Mar 29 2009
H+H and Icopal pioneered the use of acoustically insulated aircrete internal walls on a continuous concrete floor to exceed the requirements of Building Regulations (Part E) contributing credits to the Code for Sustainable Homes rating on the 6.5-acre Bermondsey Spa regeneration project in south-east London.
Acoustic insulation is important for client Hyde Housing Association’s £18m development of the nine-storey Bermondsey Spa, designed by architects Levitt Bernstein, because the 114 apartments integrate with a medical centre and communal facilities.
Independent tests conducted for main contractor Rok plc, proved that the H+H Jumbo Blok bonded with the Thin Joint System reduced sound levels by 40dB between partition walls and up to 50dB between separating walls. Icopal Monarfloor Acoustics developed the Bridgestop membrane so that it could be used to isolate the 610x270x100mm-thick Jumbo Blok from the continuous floor slab and where the wall meets concrete pillars.
“Masonry cavity separating walls are not normally used with continuous concrete floors, as the cavity is bridged to potentially allow flanking sound, so we are very pleased to have made this breakthrough,” said H+H research manager and acoustics expert Doug Harris. “This is an exciting breakthrough for aircrete construction, confirming its potential for high-density housing designed to integrate with non-domestic space.”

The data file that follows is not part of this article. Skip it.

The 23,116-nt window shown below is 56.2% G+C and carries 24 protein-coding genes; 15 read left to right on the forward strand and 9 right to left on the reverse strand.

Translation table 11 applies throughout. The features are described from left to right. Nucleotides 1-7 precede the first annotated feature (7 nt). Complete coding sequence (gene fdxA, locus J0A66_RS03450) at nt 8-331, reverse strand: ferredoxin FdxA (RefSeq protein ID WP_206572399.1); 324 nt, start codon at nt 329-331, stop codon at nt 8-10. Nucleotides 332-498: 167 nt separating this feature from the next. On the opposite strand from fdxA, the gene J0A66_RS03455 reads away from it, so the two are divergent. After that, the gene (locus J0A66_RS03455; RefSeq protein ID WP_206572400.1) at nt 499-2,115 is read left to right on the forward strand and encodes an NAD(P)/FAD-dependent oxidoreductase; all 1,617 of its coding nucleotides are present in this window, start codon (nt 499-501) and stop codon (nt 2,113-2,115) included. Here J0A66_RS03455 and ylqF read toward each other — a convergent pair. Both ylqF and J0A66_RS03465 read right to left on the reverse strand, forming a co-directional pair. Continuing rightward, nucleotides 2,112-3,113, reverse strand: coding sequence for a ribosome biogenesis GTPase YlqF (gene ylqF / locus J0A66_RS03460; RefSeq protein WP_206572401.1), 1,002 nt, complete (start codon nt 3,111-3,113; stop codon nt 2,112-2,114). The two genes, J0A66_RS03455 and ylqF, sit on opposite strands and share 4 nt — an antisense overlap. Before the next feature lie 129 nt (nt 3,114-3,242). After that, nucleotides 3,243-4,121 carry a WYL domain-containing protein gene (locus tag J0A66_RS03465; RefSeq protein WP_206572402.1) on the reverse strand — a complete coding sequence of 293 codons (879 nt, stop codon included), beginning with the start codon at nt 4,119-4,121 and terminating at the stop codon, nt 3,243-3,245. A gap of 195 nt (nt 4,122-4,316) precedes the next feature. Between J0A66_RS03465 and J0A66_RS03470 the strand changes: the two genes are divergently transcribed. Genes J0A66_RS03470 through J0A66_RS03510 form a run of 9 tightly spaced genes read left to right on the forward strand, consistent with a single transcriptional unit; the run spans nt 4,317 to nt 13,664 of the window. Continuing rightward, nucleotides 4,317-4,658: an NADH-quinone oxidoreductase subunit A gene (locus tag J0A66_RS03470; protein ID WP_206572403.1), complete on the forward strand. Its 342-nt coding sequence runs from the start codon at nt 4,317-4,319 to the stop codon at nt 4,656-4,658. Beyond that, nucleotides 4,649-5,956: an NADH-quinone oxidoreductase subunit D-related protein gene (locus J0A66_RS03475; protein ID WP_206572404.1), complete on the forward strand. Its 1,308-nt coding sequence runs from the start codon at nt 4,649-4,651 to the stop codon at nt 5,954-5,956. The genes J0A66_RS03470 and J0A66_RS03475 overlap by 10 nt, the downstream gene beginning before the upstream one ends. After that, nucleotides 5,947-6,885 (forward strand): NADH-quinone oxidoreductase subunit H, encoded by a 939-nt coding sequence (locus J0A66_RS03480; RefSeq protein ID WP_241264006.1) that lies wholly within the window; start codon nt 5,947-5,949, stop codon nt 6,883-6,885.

H+H aircrete was chosen instead of gypsum block and drylined studwork to speed up construction, by enabling all the partition walls to be built while the main shell was still under construction, without waiting for the building to be weathertight. It also meant fewer different materials on site and just one team to do the work, thereby avoiding the conflict of trades that can often slow down a project. Main contractor Rok estimates the use of the aircrete construction solution shaved two months off the programme.